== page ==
ORLANDO – Community theater is often quick to embrace the very familiar – revivals of popular plays that have broad appeal, the kind of shows that seem guaranteed to sell box office tickets.
But sometimes the theater world goes out of its way to avoid the universal, and instead to get right in your face – to embrace shows that are controversial, distributing, and — hopefully for the directors, producers and actors — thought-provoking as well.
That’s the aim of the Empty Spaces Theatre Co., which is devoting 2011 to plays that are anything but wholesome and inoffensive.
“We have a mission to do dangerous plays this year,” said director John DiDonna. “So far it’s been a rich experience.”
Empty Spaces Theatre Co., founded by DiDonna and Seth Kubersky, is well versed in tackling controversial subjects. Past productions have included “Stripped,” a docudrama exploring the world of exotic dancers in Central Florida; “Bent,” about the persecution of gays during the Nazi Holocaust; “Jesus Hopped The A Train,” about the brutality of prison life; and “Frozen,” about a mother who confronts the pedophile who killed her daughter.
Now Empty Spaces is branching out to include, as DiDonna called it, “dangerous” plays, although in this case the definition means plays that have been banned. In some instances, the subject matter is no longer as controversial today as when it was originally written; for other works, though, the controversy rages on.
Their first two productions highlight that contrast. In January, Empty Spaces did a reading of Mae West’s play “The Drag,” a 1920s comedy-drama about homosexuality. After some try-outs in Connecticut and New Jersey, West announced she was bringing the play to New York, but it never made it to Broadway after the Society for the Prevention of Vice vowed to ban it.
“It was banned for sexual reasons,” DiDonna, adding that today the content would barely raise an eyebrow.
That’s not the case with “My Name is Rachel Corrie,” the play by Alan Rickman and Katherine Viner, taken from the writings and journals of Rachel Corrie.
Corrie, an American born in 1979, died on March 16, 2003 when, as an American member of the International Solidarity Movement, she was crushed to death in the Gaza Strip by an Israel Defense Forces bulldozer. Corrie was kneeling in front of a local Palestinian’s home, acting as a human shield to prevent IDF forces from demolishing it.
The play, which closed on Feb. 28 after five performances, remains highly controversial for its politics.
“This is kind of a pro-Palestinian play, in a way,” DiDonna said. “It’s a very visceral play. It got banned in Miami, and got shut down because of its politics. Rachel Corey was an American girl who went over to the Gaza Strip, and was trying to protect a house from being demolished when she got killed by a bulldozer. This play is politically dangerous.”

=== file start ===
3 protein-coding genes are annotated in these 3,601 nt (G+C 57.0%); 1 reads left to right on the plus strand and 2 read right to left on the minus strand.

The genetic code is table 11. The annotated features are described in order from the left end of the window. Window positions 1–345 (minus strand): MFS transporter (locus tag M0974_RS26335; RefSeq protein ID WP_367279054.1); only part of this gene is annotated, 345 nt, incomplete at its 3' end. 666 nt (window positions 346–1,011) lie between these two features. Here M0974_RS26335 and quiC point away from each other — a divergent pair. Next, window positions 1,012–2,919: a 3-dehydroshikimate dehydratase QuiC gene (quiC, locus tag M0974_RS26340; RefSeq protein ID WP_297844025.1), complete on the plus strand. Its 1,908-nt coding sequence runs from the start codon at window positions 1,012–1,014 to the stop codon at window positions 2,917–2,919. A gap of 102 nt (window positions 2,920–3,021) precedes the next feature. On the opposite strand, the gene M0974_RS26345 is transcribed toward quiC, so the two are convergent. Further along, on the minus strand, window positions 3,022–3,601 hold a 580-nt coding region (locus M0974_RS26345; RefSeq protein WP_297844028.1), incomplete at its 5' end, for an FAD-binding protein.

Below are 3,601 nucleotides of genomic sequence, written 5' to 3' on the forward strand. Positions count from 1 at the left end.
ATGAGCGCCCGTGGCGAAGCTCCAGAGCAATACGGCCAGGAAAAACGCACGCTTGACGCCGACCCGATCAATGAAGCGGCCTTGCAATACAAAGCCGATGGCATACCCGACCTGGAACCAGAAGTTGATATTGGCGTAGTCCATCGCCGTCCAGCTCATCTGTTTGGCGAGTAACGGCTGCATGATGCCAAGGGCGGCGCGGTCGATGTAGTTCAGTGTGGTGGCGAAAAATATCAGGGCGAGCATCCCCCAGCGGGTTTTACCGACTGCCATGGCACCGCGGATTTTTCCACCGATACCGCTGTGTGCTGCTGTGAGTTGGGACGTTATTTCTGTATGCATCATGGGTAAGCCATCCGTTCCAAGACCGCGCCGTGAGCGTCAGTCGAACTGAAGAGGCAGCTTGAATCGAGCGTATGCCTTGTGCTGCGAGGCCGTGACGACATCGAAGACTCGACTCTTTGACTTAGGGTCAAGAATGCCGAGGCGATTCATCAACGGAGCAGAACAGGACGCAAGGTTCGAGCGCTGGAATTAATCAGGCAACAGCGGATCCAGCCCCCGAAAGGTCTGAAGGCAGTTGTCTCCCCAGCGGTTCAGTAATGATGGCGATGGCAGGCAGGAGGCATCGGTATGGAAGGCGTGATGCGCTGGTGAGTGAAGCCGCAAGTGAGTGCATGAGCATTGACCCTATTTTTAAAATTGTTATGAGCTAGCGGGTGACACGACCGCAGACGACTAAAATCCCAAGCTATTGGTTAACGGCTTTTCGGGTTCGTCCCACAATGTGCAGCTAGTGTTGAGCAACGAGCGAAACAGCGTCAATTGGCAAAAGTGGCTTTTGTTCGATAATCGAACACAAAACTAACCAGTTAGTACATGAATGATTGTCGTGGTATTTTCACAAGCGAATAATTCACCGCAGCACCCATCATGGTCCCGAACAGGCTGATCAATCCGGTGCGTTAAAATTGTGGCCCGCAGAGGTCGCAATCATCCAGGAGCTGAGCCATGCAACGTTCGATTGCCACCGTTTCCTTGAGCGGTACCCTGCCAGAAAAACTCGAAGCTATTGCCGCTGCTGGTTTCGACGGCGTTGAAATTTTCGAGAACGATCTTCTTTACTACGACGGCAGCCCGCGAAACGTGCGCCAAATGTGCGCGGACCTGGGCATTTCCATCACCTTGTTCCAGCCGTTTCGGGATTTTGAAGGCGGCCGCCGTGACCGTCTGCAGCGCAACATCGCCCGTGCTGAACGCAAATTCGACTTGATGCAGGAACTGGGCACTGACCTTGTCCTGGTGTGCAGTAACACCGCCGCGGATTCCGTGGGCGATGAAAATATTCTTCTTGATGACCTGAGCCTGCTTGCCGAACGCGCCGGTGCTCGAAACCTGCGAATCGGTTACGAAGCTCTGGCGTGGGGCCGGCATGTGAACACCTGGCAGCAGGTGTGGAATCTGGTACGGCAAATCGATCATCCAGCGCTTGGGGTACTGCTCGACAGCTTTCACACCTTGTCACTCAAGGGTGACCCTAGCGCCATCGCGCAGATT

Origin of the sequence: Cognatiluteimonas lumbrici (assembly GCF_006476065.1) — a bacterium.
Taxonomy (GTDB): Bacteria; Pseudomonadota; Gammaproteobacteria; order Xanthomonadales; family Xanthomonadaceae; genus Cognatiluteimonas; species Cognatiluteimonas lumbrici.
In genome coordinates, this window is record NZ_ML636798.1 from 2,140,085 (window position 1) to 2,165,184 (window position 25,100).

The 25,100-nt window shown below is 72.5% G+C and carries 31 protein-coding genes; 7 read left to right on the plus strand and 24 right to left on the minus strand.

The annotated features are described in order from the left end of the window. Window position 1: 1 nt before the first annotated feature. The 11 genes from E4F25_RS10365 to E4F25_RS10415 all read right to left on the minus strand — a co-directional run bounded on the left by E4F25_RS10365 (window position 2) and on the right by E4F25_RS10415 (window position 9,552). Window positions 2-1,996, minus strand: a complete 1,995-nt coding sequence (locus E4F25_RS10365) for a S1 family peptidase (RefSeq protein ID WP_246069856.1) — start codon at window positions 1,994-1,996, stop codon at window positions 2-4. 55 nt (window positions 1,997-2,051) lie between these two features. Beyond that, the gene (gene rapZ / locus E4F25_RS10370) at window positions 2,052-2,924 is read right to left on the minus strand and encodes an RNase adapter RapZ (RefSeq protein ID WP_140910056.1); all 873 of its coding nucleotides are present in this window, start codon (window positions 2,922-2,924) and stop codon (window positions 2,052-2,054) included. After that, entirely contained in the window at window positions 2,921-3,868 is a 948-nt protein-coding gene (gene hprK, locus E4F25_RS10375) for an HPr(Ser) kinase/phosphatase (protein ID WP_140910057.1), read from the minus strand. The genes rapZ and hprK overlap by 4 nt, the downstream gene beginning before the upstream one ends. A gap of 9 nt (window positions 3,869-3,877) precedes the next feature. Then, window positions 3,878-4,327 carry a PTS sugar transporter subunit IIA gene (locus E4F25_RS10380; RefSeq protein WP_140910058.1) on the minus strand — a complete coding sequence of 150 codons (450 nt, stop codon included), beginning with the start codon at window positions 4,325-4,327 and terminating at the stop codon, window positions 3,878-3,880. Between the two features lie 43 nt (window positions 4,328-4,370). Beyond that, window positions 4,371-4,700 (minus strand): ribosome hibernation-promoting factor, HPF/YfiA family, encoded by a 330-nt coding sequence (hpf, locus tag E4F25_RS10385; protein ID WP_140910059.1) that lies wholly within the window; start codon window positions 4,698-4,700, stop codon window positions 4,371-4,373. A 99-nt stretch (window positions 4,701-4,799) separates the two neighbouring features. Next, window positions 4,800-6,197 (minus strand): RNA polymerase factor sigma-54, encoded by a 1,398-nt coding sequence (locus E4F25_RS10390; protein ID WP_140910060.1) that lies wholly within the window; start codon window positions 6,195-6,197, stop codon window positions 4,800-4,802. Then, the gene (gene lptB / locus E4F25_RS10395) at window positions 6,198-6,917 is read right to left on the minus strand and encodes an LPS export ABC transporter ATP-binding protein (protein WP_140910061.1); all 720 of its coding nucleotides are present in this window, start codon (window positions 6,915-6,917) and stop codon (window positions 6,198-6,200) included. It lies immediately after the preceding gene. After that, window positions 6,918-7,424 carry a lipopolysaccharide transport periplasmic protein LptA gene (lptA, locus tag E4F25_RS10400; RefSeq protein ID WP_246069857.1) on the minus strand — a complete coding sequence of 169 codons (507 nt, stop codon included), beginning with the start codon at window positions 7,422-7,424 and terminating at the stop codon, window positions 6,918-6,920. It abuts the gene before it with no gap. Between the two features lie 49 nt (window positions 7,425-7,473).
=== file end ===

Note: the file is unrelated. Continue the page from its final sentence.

Or is it, he added. DiDonna noted that the performances were following by nightly talk-back forums, “Putting Rachel Corey in Context,” and not everyone thought the play’s message was inflamatory.
“The play is 90 minutes long, then we have a community dialogue after it,” DiDonna said. “Everyone who has seen this show says ‘Why is this dangerous?’ That’s just it – it’s not. We’ve had Jewish audiences who have loved it. I think this play can actually bring some dialogue between the Palestinians and the Israelis.”
If “Rachel Corey” has tested the patience of some Jewish audiences, the play “Corpus Christi” has done the same for Catholic — including DiDonna, who said he resisted even reading the play for years because of its content.
Terrence McNally’s passion play depicts Jesus and the Apostles as gay men living in modern day Texas, and in this version, Judas betrays Jesus out of sexual jealousy. Jesus is also shown admiring the gay marriage of two apostles.
Derided as blasphemous and immoral by some critics, DiDonna said it took him a while to read the piece.
“I have a section in my class on dangerous plays,” said DiDonna, who teaches drama at Rollins College and Seminole Community College. “When I finally read it, I said ‘Hey, this is good.’ I’m a straight Catholic man and I have no problems with ‘Corpus Christi.’”
Sexual content and violence are the principal objections behind another play that Empty Spaces is reviving: “Shopping and F***ing,” a 1996 play by England’s Mark Ravenhill. It’s a comedy about what happens when consumerism supercedes all other moral codes. When it was first performed in London, it shocked some audiences with its sexually-violent content, including the violent rape of an underage male.
“It’s a British play that is extremely shocking and vulgar, with very violent sex,” DiDonna said. “But in the end, it’s a morality tale. It’s dangerous. It has never been produced in Florida.”
DiDonna said the plays that have been chosen are not necessarily lost masterpieces, or ones the espouse a point of view he readily agrees with.
“We’re doing plays that we don’t necessarily agree with,” he said. “But we feel they should be heard. It’s been working well for us.”
How long will Empty Spaces keep producing so-called dangerous plays? That, DiDonna said, is still up in the air.
“For as long as we want,” he said. “We’ll do this as long as we want.”

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